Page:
On Remembrance Sunday we had the privilege of joining 9,998 other people to take part in the People’s Procession in London to mark the centenary of the Armistice.
We assembled on The Mall around 9.30 am and had a chilly 3½ hours wait before the procession started. We were amongst young and old and everyone in between, all there for the same reason, to remember those who have given their lives for their country. Many were proudly wearing their own medals or those of a member of their family, many brought wreaths of poppies or homemade wreaths of colourful flowers, some with personal photos, made by children, adults, schools and all kinds of groups to place on the Cenotaph. It was very moving to be there for the 2 minutes silence, marked by the firing of guns in St James’s Park – which was extremely loud being so close – but nothing compared to those on the Western Front who heard them continuously.
The procession slowly moved off around 1.00 pm, we followed a Scottish military pipe band to keep us in step and were cheered and applauded by the thousands of onlookers still there from the commemorations during the morning. We walked along The Mall, Trafalgar Square and into Whitehall, past the Cenotaph and continued past the Houses of Parliament into St James’s Park where the procession ended. It was a once in a lifetime opportunity for us to pay our respects and “remember them”. It was encouraging to see very many children amongst the crowds and the events that took place to mark centenary, highlighting the Great War, should enable future generations to explore the history and continue the commemorations.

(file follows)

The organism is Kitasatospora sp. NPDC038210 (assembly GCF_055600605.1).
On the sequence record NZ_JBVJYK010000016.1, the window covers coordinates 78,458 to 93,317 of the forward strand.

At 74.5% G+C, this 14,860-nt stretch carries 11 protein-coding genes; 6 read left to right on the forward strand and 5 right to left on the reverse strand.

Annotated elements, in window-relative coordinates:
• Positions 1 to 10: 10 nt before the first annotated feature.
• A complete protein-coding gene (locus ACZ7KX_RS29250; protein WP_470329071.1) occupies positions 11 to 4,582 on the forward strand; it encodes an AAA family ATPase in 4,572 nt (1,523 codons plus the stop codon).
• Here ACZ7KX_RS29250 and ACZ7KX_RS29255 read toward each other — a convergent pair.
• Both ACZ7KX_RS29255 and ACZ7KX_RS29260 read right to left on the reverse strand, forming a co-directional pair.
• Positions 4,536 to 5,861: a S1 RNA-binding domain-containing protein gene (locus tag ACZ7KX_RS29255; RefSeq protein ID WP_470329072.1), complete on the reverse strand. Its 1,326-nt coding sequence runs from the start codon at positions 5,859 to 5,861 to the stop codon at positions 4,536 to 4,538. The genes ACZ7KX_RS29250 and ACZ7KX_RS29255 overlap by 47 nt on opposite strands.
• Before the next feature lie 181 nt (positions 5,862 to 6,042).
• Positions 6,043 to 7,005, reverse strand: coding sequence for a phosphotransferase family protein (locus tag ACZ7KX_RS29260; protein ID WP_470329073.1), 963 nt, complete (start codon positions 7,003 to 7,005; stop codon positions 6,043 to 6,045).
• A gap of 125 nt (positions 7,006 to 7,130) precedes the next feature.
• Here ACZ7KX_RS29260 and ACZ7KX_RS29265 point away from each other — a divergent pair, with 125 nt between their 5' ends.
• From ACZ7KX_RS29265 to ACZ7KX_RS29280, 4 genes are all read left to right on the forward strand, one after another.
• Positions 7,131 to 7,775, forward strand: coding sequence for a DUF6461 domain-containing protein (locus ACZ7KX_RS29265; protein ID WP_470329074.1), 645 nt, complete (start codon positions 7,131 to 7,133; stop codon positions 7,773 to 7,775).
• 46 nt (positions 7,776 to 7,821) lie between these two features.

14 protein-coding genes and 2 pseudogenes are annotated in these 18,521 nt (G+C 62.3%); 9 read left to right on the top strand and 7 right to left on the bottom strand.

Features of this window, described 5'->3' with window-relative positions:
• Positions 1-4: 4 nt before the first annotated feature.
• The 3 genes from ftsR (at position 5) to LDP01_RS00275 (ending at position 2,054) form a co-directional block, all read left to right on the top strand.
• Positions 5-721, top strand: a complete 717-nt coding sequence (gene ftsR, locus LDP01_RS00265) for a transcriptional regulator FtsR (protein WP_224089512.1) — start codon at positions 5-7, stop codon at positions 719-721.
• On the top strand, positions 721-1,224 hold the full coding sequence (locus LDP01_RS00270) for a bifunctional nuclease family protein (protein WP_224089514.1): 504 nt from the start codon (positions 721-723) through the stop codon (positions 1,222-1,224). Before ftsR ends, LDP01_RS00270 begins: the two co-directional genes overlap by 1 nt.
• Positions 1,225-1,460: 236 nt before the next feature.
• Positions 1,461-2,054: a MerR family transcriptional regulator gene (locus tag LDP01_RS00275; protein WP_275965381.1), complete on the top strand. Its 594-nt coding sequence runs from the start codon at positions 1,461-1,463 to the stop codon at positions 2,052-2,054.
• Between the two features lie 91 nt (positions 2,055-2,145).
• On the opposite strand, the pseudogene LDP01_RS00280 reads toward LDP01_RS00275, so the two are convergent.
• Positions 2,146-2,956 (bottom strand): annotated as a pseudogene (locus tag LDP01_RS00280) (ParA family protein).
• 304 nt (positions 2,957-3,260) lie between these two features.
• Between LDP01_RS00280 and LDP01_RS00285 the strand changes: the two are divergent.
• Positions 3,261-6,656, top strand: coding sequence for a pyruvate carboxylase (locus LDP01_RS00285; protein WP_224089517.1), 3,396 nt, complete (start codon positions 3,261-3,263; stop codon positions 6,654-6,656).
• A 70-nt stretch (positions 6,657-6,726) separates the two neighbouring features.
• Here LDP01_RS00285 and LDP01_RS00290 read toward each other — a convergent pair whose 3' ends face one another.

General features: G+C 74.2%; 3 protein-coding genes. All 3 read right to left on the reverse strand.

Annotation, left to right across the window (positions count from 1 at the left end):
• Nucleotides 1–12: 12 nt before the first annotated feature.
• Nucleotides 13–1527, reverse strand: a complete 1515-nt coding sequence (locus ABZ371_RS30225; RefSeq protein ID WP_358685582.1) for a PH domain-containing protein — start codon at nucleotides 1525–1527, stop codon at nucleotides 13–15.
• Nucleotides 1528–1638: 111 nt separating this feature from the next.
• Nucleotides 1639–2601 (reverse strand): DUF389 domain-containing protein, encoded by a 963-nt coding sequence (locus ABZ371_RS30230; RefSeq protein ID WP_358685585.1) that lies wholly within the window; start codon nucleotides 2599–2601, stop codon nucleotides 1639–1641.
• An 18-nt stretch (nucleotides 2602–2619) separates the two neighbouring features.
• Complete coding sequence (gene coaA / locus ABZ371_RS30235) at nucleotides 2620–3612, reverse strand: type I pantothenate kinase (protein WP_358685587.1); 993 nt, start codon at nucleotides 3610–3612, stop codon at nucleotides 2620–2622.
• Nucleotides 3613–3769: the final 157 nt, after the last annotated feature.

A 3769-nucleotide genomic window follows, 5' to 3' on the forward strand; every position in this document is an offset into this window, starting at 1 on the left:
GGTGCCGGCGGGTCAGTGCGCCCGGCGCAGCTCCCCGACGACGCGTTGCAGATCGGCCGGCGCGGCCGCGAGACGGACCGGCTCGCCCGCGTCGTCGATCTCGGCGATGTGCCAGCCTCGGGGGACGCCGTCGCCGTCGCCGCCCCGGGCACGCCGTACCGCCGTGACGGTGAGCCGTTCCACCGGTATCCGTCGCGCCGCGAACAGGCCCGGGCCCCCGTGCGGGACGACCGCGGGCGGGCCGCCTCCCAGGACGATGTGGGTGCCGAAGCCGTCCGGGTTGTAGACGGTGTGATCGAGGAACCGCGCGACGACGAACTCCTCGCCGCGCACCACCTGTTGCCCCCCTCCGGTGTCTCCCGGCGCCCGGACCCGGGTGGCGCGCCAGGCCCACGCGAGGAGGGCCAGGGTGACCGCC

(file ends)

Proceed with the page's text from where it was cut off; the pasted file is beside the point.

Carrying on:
On the previous day we had visited ‘Shrouds of the Somme’ at Queen Elizabeth Park. This was a physical representation of every one of the 72,396 British and Commonwealth servicemen killed at the Battle of The Somme who have no known grave, and whose names are engraved on the Thiepval Memorial. Artist Rob Heard has spent 4 years hand sewing shrouds around small figures which were laid out for 10 days to mark the centenary of the Armistice, having originally laid out 19,240 in Exeter on the hundredth anniversary of the first day of the Battle in 1916, the single day on which all 19,240 were killed.
The scale of this tribute was truly astounding and very emotional and even more astounding was the fact that this represented less than a tenth of the nearly one million British and commonwealth servicemen who lost their lives in the First World War.
We were privileged to meet Rob the artist, shake his hand and thank him for such a profound experience.
We felt we were amongst a great number of people in the Procession, 10,000 of us, paying our tributes in London, but considering the vast numbers of those killed and commemorated during the weekend, this was just a drop in the ocean.
John and Jean Marlow